Creating (and Hiding) A YouTube Phenomenon

How do you hide a movie production on the streets of Los Angeles from 10 million people? “We just tell everybody we’re filming a Canadian TV show called Unicorn,” said Brian Scotto, “and nobody wants to stick around to see that.” Scotto would know, as creative director of Ken Block’s Gymkhana 7, and former editor-in-chief of 0-60 magazine, he’s been targeting audiences for years.

That’s why he came to HOT ROD in 2013 with a rendering of the Mustang on the cover, and why I’m telling you to navigate to to see it in action. Put simply, the Gymkhana 7 Mustang was created for us—a group that may not have known who Ken Block is or what his Gymkhana videos are.

Here’s the Cliff’s Notes version: Block is a 47-year-old master marketer and race-car driver. Gymkhana is a form of precision driving derived from equestrian time trials. Since 2008 Block has made seven Gymkhana videos for YouTube showcasing his talent behind the wheel. His choice of steed had been a Ford Fiesta rally car, but in Gymkhana 7 he’s saddled up to an 850hp, four-wheel-drive 1965 Mustang for 12 minutes of tire roasting created for our global viewing pleasure.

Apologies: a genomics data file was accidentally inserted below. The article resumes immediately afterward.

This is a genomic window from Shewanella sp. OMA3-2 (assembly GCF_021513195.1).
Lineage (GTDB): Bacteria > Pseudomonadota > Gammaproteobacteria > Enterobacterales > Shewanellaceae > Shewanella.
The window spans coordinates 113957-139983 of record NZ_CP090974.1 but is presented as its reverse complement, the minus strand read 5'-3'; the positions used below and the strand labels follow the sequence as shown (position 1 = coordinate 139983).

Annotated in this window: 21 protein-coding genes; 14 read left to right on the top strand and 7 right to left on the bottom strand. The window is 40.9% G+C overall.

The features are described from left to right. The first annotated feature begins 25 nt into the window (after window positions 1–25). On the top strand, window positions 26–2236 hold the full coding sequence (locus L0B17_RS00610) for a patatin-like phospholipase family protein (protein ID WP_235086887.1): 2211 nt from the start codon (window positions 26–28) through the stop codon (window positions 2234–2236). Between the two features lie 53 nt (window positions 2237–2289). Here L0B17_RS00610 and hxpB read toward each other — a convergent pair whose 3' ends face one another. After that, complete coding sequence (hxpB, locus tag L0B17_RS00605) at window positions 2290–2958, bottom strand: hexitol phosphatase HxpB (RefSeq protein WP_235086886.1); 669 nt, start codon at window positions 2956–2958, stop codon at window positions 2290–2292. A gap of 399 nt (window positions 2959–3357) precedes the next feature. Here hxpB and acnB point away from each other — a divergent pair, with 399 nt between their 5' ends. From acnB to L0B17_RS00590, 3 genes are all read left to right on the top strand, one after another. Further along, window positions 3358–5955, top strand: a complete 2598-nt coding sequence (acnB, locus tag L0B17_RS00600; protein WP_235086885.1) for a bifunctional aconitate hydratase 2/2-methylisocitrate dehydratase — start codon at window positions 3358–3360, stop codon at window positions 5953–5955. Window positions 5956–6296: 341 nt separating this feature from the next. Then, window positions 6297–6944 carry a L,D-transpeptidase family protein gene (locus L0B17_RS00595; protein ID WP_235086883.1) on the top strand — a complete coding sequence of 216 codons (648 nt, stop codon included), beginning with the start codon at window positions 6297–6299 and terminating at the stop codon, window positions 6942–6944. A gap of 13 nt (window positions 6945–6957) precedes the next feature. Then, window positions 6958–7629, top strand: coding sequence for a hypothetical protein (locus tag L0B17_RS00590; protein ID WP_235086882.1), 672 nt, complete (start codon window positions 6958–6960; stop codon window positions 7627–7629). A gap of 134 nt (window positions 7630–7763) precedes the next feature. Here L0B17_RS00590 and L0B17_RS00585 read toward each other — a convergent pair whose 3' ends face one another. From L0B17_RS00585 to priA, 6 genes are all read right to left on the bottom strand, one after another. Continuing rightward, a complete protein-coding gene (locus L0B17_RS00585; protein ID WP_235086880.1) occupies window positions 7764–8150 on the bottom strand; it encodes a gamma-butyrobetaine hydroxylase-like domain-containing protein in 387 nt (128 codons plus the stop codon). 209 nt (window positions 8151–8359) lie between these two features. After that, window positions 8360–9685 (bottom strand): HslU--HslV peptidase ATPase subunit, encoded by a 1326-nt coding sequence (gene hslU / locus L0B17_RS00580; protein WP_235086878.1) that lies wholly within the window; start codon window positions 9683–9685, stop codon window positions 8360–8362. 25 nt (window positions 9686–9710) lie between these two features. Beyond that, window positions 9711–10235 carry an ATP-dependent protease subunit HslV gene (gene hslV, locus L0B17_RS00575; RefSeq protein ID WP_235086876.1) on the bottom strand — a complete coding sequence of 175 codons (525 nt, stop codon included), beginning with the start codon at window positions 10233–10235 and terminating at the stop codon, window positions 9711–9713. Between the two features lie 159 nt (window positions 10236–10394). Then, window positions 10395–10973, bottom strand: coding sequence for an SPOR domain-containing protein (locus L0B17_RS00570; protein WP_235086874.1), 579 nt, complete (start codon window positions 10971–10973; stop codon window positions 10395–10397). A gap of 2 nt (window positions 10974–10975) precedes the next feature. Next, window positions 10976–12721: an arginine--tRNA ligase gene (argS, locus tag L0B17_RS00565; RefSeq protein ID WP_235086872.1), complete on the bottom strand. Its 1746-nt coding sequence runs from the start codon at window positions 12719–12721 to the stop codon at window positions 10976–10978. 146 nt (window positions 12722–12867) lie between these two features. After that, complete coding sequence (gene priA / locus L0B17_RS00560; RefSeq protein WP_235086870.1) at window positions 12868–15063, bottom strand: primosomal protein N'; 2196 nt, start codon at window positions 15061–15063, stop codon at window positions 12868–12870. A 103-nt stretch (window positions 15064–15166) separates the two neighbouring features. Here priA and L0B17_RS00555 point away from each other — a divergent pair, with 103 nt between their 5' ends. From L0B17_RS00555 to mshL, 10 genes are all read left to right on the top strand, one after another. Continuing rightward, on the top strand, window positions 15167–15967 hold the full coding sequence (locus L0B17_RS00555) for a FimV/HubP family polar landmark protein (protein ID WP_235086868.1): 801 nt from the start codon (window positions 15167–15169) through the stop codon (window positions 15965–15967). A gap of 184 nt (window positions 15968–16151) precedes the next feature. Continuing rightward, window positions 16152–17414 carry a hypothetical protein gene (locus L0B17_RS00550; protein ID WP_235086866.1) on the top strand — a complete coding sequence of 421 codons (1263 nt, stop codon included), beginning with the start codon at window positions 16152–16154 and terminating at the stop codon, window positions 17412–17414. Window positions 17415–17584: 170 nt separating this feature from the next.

Hiding the shoot of a video intended to go viral is a strange contradiction. Scotto and I joked about that as we met on set at 5 a.m. on a Sunday morning. Of course, by “set” I really mean the iconic Judge Harry Pregerson Interchange in Los Angeles where the 105 and 110 freeways cross—better known as where the “bus jump” was shot in the 1994 Keanu Reeves’ movie Speed. There we were standing next to a one-of-none Mustang and I knew you’d want to see the car up close and see what made it burn rubber the way it does.

I asked the Hoonigan Racing team to sneak the car into our studio the Friday after they were done filming. But I had to be in Ohio that day and feared one of our sister magazines would see the Mustang and post something about it online—but nothing showed up. When I got back to the office on Monday, I asked if anyone had seen what was shot in the studio? Nobody had.

HOT ROD’s digital art director, Ryan Lugo (who owns two Mustangs), asked me, “Oh, do you mean the girls for Surfing magazine?” Nope. But now I know what stealth technology to use when I want to hide a car from car guys.

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